Sunshine Coast Birds

Birding and other wildlife experiences from the Sunshine Coast and elsewhere in Australia - and from overseas - with scribblings about travel, environmental issues, kayaking, hiking and camping.

Sunday, 8 April 2012

Eastern Grass Owl on the Sunshine Coast

Last night I had a pair of Eastern Grass Owls performing nicely in the tall grassland/sugar cane flats of the Maroochy River floodplain on the Sunshine Coast. I was unable to photograph them unfortunately; thanks to Rob Hutchinson for this image. One of my birds was similarly coloured, but the second was much more extensively buff on the underparts.
I have recorded Grass Owls consistently since first finding them on the Sunshine Coast in December 2009 and know of 7 and possibly 8 local sites for the species. While Eastern Grass Owl is nomadic in much of its Australian range, it appears to be resident in this region. Autumn appears to be a particularly good time of year for playback response, suggesting that like other Tyto species in south-east Queensland, the bird is essentially a late autumn-winter breeder.

Much of the habitat frequented by the owls is tall grassland in areas that were once farmed for sugar cane but are now disbanded. Some of the grassland is being colonised by Allocasuarina and other trees so its future is uncertain. The owls also frequent areas of tall grass interspersed with sugar plantations.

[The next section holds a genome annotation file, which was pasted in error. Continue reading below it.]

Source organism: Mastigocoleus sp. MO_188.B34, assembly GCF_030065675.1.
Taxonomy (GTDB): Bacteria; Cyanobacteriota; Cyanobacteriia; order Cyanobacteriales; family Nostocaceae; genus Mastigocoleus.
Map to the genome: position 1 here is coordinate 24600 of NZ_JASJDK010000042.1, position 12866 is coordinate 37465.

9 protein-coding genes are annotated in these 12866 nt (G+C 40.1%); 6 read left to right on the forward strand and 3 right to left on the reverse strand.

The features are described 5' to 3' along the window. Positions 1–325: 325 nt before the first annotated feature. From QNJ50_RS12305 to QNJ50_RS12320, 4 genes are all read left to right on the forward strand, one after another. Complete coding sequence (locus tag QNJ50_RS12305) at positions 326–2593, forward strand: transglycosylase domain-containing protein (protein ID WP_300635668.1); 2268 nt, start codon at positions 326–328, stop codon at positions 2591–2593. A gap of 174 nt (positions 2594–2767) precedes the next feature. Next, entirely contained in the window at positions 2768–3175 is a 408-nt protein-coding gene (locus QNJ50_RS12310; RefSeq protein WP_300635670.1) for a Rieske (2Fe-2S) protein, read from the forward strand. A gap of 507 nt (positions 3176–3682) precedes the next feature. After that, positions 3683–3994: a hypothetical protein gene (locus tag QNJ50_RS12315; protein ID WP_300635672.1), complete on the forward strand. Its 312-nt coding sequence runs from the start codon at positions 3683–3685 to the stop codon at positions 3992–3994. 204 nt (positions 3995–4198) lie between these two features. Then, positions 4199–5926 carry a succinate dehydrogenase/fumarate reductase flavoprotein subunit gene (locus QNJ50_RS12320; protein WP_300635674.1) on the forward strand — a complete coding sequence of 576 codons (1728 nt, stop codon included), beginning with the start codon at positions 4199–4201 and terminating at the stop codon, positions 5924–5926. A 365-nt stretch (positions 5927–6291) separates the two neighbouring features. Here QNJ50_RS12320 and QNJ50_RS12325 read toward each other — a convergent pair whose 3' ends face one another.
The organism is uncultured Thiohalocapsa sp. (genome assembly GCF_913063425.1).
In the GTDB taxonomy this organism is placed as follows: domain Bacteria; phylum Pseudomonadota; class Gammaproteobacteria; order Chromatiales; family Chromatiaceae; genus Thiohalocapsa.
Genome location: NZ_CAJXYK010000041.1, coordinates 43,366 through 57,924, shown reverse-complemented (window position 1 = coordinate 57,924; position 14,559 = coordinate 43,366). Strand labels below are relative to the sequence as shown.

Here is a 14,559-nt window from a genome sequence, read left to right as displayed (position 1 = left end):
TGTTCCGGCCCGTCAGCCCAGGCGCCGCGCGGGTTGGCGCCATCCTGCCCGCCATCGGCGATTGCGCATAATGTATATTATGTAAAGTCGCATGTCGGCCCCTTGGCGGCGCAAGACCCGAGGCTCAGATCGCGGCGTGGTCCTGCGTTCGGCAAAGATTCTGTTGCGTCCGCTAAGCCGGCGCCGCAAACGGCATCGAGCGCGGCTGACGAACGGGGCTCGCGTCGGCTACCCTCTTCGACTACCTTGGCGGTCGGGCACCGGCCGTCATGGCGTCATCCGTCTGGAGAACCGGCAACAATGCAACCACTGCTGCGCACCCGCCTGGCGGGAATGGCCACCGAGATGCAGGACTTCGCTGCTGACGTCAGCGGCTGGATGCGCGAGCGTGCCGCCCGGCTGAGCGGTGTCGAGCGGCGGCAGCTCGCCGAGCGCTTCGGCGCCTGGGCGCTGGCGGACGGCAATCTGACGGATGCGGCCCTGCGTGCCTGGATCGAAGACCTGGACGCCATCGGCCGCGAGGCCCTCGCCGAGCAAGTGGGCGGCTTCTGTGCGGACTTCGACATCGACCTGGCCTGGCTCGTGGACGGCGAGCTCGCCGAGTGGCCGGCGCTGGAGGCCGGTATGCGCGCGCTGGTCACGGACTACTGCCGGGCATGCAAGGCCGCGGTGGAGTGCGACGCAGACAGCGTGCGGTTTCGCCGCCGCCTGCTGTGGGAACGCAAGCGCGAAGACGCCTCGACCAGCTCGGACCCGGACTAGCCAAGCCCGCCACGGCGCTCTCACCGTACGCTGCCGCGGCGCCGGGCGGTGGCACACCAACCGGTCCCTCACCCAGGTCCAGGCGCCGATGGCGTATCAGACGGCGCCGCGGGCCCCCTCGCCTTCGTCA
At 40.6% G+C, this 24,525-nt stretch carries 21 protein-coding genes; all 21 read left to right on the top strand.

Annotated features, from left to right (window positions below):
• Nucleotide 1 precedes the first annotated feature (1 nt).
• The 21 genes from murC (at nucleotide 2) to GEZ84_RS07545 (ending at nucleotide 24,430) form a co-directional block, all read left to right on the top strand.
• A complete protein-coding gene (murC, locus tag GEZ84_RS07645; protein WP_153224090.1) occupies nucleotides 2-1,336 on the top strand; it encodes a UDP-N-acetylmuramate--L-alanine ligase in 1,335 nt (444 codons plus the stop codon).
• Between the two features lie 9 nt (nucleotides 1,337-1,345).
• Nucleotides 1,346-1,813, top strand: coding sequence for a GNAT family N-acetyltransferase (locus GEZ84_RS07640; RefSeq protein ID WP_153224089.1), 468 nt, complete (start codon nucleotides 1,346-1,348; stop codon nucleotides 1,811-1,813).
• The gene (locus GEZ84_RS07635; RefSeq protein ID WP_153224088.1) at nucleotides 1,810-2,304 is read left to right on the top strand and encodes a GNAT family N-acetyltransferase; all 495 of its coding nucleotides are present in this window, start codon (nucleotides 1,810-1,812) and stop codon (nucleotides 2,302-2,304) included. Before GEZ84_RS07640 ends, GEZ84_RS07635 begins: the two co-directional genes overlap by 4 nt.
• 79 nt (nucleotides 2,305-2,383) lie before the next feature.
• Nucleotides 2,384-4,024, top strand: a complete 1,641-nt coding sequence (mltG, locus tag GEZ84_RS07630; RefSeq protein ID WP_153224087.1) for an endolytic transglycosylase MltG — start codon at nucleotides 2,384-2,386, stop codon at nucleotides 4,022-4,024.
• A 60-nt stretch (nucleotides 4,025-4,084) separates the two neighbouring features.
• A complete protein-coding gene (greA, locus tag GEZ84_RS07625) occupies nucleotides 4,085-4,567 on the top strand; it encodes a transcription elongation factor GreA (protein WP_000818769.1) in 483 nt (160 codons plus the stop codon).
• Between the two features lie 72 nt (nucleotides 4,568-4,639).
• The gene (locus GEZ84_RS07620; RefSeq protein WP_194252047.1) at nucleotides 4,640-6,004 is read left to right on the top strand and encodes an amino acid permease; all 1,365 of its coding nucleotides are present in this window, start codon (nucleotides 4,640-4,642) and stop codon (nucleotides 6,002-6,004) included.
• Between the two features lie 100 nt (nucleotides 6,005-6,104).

A pair of Eastern Grass Owls deserted one favoured site when the grass was cut down, but they were back as soon as the grass regrew, so they are demonstrating an ability to adapt to changing circumstances. I've not seen owls hunting over sugar cane and I've only once managed to flush an owl during the day.
Last night I also had this Southern Boobook feeding over the open grassland. The Southern Boobook is generally associated with wooded habitat, not grassland.
Similarly I had a Grey Goshawk feeding over the open paddocks, along with a Brown Goshawk. Like the Southern Boobook, the Grey Goshawk is a forest bird - see here for more. The raptors, both nocturnal and diurnal, are evidently being attracted by healthy populations of rats in the grasslands; those populations presumably have not declined to any significant extent over the 30 months that I've been keeping an eye on the owls.
I've seen dark native rats (the short tails indicate native rather than introduced) often scurry across the roads at night - most likely the Swamp Rat, Rattus lutreolus. On several occasions I've spotted Black-shouldered Kites carrying large dead rats in their talons.
Other good birds in the grassland and associated wet areas yesterday included 3 King Quail and 1 Spotless Crake.

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